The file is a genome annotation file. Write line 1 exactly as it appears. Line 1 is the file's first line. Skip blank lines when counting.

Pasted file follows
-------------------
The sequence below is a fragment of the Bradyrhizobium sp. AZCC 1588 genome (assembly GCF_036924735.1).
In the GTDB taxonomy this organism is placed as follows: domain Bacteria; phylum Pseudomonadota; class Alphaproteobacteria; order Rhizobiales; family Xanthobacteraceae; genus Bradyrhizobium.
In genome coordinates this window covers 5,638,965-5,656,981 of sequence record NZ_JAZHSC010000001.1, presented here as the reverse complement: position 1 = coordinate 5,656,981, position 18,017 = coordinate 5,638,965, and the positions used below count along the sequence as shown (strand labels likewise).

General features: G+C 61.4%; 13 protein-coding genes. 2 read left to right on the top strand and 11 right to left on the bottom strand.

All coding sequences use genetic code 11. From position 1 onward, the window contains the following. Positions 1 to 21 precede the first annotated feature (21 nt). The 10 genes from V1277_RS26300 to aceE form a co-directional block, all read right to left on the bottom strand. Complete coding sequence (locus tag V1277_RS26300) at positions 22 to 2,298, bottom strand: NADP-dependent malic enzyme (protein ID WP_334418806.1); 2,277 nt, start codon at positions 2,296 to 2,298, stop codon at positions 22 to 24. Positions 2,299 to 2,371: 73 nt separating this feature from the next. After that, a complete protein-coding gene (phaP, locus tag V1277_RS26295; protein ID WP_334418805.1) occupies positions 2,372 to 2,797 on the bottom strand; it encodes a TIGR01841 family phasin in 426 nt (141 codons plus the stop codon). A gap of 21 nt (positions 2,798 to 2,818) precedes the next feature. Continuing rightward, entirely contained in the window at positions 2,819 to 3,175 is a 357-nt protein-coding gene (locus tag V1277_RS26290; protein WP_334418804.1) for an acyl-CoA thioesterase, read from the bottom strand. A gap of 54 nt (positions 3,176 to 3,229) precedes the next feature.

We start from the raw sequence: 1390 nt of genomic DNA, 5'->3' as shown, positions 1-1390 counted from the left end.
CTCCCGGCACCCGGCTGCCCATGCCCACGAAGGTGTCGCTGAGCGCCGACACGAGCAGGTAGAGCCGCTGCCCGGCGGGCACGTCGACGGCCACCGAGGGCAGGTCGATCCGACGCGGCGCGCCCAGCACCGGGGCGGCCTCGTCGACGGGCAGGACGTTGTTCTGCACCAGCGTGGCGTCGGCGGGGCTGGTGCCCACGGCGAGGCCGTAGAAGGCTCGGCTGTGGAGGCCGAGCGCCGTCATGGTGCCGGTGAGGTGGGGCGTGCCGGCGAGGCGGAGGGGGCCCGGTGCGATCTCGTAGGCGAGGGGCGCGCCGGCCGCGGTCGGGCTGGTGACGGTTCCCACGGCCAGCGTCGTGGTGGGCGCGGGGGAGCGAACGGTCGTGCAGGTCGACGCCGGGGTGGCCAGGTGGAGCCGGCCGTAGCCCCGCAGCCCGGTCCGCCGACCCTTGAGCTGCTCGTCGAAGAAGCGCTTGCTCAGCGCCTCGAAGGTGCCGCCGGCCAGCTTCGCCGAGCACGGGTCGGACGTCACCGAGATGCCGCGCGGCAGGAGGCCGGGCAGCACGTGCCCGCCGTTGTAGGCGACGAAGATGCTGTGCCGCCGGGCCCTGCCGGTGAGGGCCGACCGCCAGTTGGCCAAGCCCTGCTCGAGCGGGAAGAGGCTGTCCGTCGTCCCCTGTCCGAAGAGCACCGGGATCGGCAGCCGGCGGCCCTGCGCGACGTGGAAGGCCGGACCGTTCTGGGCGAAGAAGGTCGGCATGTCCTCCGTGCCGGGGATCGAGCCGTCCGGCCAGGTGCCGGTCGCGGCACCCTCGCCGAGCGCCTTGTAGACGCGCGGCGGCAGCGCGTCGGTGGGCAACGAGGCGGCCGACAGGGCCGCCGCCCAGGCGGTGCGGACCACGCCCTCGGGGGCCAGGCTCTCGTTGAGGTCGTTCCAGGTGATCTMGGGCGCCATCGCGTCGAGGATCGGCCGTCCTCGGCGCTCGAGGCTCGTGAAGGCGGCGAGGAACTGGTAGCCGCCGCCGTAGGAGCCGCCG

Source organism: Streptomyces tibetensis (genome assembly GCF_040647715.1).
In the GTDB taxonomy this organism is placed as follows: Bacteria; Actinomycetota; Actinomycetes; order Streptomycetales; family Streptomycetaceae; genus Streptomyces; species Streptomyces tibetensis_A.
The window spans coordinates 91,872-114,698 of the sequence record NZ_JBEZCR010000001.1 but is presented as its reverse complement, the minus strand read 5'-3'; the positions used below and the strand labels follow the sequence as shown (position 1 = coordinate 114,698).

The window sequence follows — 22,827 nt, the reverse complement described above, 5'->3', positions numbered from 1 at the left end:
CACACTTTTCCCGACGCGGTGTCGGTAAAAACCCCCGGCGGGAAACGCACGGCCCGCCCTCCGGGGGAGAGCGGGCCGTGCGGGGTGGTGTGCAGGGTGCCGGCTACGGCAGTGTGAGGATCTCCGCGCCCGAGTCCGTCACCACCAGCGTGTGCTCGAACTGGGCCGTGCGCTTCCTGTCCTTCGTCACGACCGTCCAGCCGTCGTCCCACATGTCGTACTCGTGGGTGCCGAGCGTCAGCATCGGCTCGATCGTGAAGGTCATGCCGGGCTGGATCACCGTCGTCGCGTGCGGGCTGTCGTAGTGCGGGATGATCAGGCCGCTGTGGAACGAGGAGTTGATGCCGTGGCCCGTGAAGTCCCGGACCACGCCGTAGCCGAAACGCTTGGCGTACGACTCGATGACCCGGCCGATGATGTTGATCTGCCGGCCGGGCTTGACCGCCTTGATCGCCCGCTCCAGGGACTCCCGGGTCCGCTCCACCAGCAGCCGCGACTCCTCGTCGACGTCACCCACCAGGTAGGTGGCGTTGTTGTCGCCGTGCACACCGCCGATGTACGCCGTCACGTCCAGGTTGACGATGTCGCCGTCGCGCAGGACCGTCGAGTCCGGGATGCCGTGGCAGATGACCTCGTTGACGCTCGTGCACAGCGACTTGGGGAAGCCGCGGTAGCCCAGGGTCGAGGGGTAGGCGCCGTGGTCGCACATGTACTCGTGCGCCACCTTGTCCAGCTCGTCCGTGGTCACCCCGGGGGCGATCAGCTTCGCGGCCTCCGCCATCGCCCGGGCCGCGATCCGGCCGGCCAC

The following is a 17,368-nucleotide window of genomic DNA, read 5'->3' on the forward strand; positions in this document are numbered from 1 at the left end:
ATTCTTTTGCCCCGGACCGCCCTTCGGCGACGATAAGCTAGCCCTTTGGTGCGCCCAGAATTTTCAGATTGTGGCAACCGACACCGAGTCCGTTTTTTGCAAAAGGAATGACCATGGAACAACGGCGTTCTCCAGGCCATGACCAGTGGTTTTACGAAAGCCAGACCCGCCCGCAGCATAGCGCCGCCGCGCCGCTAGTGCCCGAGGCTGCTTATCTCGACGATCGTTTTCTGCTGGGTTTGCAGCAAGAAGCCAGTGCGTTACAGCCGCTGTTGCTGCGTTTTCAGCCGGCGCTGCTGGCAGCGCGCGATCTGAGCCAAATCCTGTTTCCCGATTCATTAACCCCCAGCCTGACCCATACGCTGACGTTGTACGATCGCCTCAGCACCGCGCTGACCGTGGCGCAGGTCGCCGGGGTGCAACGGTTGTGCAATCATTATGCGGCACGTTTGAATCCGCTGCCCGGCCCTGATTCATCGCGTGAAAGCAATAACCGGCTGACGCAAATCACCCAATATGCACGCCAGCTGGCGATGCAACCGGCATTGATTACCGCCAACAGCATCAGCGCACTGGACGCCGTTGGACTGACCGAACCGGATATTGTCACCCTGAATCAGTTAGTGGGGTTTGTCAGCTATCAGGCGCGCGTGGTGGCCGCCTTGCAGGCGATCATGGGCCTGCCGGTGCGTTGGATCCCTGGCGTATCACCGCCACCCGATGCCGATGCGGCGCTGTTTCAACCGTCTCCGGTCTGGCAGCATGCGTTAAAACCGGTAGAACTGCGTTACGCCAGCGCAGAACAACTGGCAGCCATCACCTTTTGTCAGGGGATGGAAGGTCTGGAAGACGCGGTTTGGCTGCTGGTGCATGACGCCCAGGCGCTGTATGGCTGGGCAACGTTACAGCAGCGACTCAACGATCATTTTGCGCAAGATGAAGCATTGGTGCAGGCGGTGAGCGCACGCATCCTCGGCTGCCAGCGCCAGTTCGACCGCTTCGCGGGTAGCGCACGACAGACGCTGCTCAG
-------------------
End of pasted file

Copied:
The sequence below is a fragment of the Bradyrhizobium sp. AZCC 1588 genome (assembly GCF_036924735.1).